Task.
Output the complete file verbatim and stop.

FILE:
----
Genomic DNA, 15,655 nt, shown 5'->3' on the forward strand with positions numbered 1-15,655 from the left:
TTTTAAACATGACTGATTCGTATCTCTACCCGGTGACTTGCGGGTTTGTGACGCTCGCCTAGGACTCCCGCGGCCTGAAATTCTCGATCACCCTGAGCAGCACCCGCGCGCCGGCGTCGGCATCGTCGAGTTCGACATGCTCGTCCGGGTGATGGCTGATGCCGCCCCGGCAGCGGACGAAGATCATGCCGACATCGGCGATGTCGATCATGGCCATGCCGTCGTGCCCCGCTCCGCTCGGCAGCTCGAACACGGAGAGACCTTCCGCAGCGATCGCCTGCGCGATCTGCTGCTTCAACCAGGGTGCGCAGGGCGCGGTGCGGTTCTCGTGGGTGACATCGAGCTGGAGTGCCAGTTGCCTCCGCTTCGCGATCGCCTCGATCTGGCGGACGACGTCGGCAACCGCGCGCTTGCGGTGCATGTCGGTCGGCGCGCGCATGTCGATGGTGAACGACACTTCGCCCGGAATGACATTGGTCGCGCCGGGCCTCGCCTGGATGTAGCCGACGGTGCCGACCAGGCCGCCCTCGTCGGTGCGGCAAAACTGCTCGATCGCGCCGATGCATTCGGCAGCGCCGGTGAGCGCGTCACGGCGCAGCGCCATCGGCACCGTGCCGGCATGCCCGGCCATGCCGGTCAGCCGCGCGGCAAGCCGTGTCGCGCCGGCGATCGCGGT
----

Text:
Genomic DNA, 15,655 nt, shown 5'->3' on the forward strand with positions numbered 1-15,655 from the left:
TTTTAAACATGACTGATTCGTATCTCTACCCGGTGACTTGCGGGTTTGTGACGCTCGCCTAGGACTCCCGCGGCCTGAAATTCTCGATCACCCTGAGCAGCACCCGCGCGCCGGCGTCGGCATCGTCGAGTTCGACATGCTCGTCCGGGTGATGGCTGATGCCGCCCCGGCAGCGGACGAAGATCATGCCGACATCGGCGATGTCGATCATGGCCATGCCGTCGTGCCCCGCTCCGCTCGGCAGCTCGAACACGGAGAGACCTTCCGCAGCGATCGCCTGCGCGATCTGCTGCTTCAACCAGGGTGCGCAGGGCGCGGTGCGGTTCTCGTGGGTGACATCGAGCTGGAGTGCCAGTTGCCTCCGCTTCGCGATCGCCTCGATCTGGCGGACGACGTCGGCAACCGCGCGCTTGCGGTGCATGTCGGTCGGCGCGCGCATGTCGATGGTGAACGACACTTCGCCCGGAATGACATTGGTCGCGCCGGGCCTCGCCTGGATGTAGCCGACGGTGCCGACCAGGCCGCCCTCGTCGGTGCGGCAAAACTGCTCGATCGCGCCGATGCATTCGGCAGCGCCGGTGAGCGCGTCACGGCGCAGCGCCATCGGCACCGTGCCGGCATGCCCGGCCATGCCGGTCAGCCGCGCGGCAAGCCGTGTCGCGCCGGCGATCGCGGT